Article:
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Shock and Vibration
Volume 2015 (2015), Article ID 382541, 8 pages
Research Article

Frequency Dependent Spencer Modeling of Magnetorheological Damper Using Hybrid Optimization Approach

Department of Mechanical and Industrial Engineering, Concordia University, Montreal, QC, Canada H3G 1M8

Received 23 December 2014; Revised 5 March 2015; Accepted 5 March 2015

Academic Editor: Weihua Li

Copyright © 2015 Ali Fellah Jahromi et al. This is an open access article distributed under the Creative Commons Attribution License, which permits unrestricted use, distribution, and reproduction in any medium, provided the original work is properly cited.


Magnetorheological dampers have been widely used in civil and automotive industries. The nonlinear behavior of MR fluid makes MR damper modeling a challenging problem. In this paper, a frequency dependent MR damper model is proposed based on Spencer MR damper model. The parameters of the model are identified using an experimental data based hybrid optimization approach which is a combination of Genetic Algorithm and Sequential Quadratic Programming approach. The frequency in the proposed model is calculated using measured relative velocity and relative displacement between MR damper ends. Therefore, the MR damper model will be function of frequency. The mathematical model is validated using the experimental results which confirm the improvement in the accuracy of the model and consistency in the variation damping with the frequency.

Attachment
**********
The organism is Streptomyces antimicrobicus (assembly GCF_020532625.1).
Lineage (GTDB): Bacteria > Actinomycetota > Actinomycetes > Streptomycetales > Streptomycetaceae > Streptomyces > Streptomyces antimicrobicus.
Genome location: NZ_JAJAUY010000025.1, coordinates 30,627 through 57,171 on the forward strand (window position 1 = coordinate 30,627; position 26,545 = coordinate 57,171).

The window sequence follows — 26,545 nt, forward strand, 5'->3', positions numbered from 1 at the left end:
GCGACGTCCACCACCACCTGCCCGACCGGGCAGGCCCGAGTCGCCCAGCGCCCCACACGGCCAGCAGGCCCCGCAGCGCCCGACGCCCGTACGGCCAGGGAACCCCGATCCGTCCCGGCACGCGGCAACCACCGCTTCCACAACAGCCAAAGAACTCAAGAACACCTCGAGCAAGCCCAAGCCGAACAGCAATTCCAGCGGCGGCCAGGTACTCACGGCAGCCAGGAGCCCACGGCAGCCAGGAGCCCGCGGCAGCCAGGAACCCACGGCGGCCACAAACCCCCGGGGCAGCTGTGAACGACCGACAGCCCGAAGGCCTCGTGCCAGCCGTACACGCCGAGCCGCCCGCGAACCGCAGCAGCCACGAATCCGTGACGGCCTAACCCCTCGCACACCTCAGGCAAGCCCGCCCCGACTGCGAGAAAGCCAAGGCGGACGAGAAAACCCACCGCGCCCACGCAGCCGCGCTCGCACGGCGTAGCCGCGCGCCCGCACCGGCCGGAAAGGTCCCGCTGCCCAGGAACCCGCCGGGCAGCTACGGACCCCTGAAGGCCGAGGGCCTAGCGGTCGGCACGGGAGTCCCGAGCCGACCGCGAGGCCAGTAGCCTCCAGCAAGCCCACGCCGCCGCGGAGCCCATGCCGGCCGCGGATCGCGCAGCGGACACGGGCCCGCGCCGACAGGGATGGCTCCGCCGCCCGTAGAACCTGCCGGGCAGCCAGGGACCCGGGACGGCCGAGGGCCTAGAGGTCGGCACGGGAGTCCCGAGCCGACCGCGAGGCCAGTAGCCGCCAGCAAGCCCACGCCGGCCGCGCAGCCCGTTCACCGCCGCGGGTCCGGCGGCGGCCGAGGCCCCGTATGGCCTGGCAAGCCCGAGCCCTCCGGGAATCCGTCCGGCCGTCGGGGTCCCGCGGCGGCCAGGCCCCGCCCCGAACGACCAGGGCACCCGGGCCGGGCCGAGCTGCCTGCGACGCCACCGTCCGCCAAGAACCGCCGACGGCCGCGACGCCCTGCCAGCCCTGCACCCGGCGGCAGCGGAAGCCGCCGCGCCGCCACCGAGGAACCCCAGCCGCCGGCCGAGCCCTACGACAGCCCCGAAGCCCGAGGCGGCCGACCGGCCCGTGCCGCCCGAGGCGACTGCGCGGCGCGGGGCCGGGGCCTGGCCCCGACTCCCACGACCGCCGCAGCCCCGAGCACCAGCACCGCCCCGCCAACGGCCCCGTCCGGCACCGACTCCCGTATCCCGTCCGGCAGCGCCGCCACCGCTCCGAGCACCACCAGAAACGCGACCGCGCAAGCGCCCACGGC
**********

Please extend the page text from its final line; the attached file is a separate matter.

1. Introduction

The semiactive control system provides both features of passive and active devices in terms of reliability and adaptability. Using semiactive system, the rate of energy dissipation becomes controllable, while, in active control devices, the energy can be added to the system to control the dynamic response. Magnetorheological (MR) damper is a semiactive control device which is commonly used in vehicle industries and structural applications. The MR damper contains MR fluid instead of regular oil. The MR fluid is a smart material which contains micron sized magnetic polarized metal particles which provide variable viscous damping with changing magnetic field [1]. The application of MR fluid is dependent on three different operational modes: flow, squeeze-flow, and shear [2]. For instance, MR dampers and servovalves are designed based on flow mode of MR fluid [3]. The squeeze-flow mode of MR fluid is utilized in the application of impact control dampers for large forces [3]. The shear mode can be used for brakes, clutches, and damping layer of sandwich structures [3]. In order to describe the dynamic behavior of the MR damper, different mathematical models have been proposed in both discrete and continuous time domain.